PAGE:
Japanese propaganda about American atrocities had led many Okinawan civilians to believe that when the Americans came they would first rape all the women and then kill them. At least 700 civilians committed suicide. American soldiers did sometimes deliberately kill Okinawan civilians, though American official policy was to not kill them.citation needed The Americans also provided food and medicine, something the Japanese had been unable to do. In view of the propaganda claiming that American policy would be rape, torture and murder, the Okinawans were often surprised at "the comparatively humane treatment". Over time, Okinawans would become increasingly despondent with the Americans, but at the time of surrender the American soldiers were less vicious than had been expected.
In the period after the Emperor of Japan announced that Japan would surrender, many Japanese civilians feared that Allied occupation troops were likely to rape Japanese women when they arrived. These fears were, to a large part, driven by concerns that the Allied troops would exhibit similar behavior to that of Japanese occupation forces in China and the Pacific. The Japanese Government and the governments of several prefectures issued warnings recommending that women take measures to avoid contact with occupation troops, such as staying in their homes and staying with Japanese men. Police in Kanagawa Prefecture, where the Americans were expected to first land, recommended that young women and girls evacuate the area. Several prefectural authorities also suggested that women kill themselves if they were threatened with rape or raped and called for "moral and spiritual education" to enforce this view.
In response, the Japanese government established the 'Recreation and Amusement Association' (RAA), military brothels to cater to the Allied troops upon their arrival, though most professional prostitutes were unwilling to have sex with Americans due to the impact of wartime propaganda. Some of the women who volunteered to work in these brothels claimed that they did so as they felt they had a duty to protect other women from Allied troops. These officially sponsored brothels were ordered closed in January 1946 when the Occupation authorities banned all "public" prostitution while declaring that it was undemocratic and violated the human rights of the women involved. The closure of the brothels took effect a few months later, and it was in private acknowledged that the main reason for closing down the brothels was the huge increase in venereal diseases among the soldiers.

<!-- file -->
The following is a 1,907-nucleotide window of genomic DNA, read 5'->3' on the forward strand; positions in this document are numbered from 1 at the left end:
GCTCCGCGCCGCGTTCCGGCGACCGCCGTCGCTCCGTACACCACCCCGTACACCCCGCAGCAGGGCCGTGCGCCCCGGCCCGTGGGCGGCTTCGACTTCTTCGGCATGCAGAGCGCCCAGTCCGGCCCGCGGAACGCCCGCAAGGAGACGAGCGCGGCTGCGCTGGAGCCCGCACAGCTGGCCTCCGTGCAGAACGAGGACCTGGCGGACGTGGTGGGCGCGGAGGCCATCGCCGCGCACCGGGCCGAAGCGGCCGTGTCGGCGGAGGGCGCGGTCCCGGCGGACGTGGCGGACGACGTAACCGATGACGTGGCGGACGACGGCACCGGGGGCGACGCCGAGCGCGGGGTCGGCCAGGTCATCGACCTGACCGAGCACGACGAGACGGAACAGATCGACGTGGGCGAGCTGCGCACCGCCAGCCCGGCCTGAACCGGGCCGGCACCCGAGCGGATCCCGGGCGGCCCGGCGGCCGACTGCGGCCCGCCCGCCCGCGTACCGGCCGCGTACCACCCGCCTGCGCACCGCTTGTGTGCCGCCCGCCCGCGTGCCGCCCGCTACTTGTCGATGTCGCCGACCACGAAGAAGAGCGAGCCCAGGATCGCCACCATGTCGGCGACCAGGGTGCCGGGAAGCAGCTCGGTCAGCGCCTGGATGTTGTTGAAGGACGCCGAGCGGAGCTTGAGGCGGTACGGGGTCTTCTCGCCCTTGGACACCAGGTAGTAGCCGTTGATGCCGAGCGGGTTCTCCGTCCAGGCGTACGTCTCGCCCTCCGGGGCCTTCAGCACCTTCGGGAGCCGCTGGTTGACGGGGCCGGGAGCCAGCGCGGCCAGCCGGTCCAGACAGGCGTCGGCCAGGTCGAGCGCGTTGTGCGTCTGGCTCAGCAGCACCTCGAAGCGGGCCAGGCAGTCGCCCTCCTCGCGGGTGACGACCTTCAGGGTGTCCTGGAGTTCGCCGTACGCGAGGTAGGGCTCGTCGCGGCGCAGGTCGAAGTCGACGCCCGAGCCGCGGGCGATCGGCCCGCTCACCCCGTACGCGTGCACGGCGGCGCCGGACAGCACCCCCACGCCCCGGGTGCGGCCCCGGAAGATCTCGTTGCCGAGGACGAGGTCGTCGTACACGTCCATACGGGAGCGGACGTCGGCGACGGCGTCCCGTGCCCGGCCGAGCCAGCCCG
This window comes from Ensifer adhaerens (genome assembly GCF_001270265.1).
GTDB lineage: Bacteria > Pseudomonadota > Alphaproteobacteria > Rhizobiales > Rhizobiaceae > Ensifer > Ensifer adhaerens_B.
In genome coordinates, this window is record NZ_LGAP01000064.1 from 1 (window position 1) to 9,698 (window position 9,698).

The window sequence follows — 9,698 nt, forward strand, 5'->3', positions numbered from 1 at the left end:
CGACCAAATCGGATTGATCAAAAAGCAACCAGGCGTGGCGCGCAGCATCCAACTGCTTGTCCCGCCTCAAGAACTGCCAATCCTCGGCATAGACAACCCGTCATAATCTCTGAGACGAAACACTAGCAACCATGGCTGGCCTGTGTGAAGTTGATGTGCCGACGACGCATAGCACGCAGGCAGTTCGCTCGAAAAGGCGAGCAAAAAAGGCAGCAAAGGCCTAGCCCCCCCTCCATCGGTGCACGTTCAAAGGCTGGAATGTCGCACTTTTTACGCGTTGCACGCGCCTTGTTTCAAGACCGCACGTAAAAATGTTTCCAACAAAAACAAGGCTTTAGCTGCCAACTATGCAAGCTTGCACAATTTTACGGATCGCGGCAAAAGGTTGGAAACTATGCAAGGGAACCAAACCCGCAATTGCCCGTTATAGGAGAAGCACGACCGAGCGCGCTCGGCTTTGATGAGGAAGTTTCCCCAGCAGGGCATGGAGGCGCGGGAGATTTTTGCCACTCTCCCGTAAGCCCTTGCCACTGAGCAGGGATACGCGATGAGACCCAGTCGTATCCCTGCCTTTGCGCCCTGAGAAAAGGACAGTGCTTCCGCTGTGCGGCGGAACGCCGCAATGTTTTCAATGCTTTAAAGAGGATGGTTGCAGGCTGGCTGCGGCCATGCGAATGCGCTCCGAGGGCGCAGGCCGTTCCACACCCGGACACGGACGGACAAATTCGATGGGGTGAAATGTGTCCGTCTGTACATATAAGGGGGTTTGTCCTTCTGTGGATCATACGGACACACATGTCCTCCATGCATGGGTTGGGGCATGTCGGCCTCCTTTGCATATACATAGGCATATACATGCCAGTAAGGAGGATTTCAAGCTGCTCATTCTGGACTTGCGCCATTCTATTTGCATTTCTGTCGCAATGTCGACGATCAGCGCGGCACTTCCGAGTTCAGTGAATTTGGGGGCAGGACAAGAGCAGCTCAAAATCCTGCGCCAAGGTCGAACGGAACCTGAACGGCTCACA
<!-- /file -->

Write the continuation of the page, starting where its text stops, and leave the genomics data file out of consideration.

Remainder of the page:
According to John W. Dower, precisely as the Japanese government had hoped when it created the prostitution facilities, while the R.A.A. was in place "the incidence of rape remained relatively low given the huge size of the occupation force". However, there was a resulting large rise in venereal diseases, where for example in one army unit 70% tested positive for syphilis and 50% for gonorrhea, which led the US army to close down the prostitution.
The incidence of rape increased after the closure of the brothels, possibly eight-fold; Dower states that "According to one calculation the number of rapes and assaults on Japanese women amounted to around 40 daily while the R.A.A was in operation, and then rose to an average of 330 a day after it was terminated in early 1946". Buruma states that while it is likely that more than 40 rapes took place each day, "most Japanese would have recognized that the Americans were far more disciplined than they had feared, especially in comparison to the behaviour of their own troops abroad".
According to Terèse Svoboda "the number of reported rapes soared" after the closure of the brothels, and she takes this as evidence that the Japanese had been successful in suppressing incidents of rape by providing prostitutes to the soldiers. Svoboda gives one example where R.A.A. facilities were active but some not yet ready to open and "hundreds of American soldiers broke into two of their facilities and raped all the women". According to Svoboda there are two large events of mass rape recorded by Yuki Tanaka at the time that the R.A.A. brothels were closed down in 1946.
According to Tanaka, close to midnight on April 4, an estimated 50 GIs arriving in 3 trucks assaulted the Nakamura Hospital in Omori district. Attacking at the blow of a whistle, over the period of one hour they raped more than 40 patients and an estimated 37 female staff. One of the raped women had a two-day-old baby that was killed by being thrown on the floor, and also some male patients who tried to protect the women were killed.
According to Tanaka, on April 11, between 30 and 60 U.S. soldiers cut phone lines to a housing block in Nagoya city, and simultaneously raped "many girls and women between the ages of 10 and 55 years".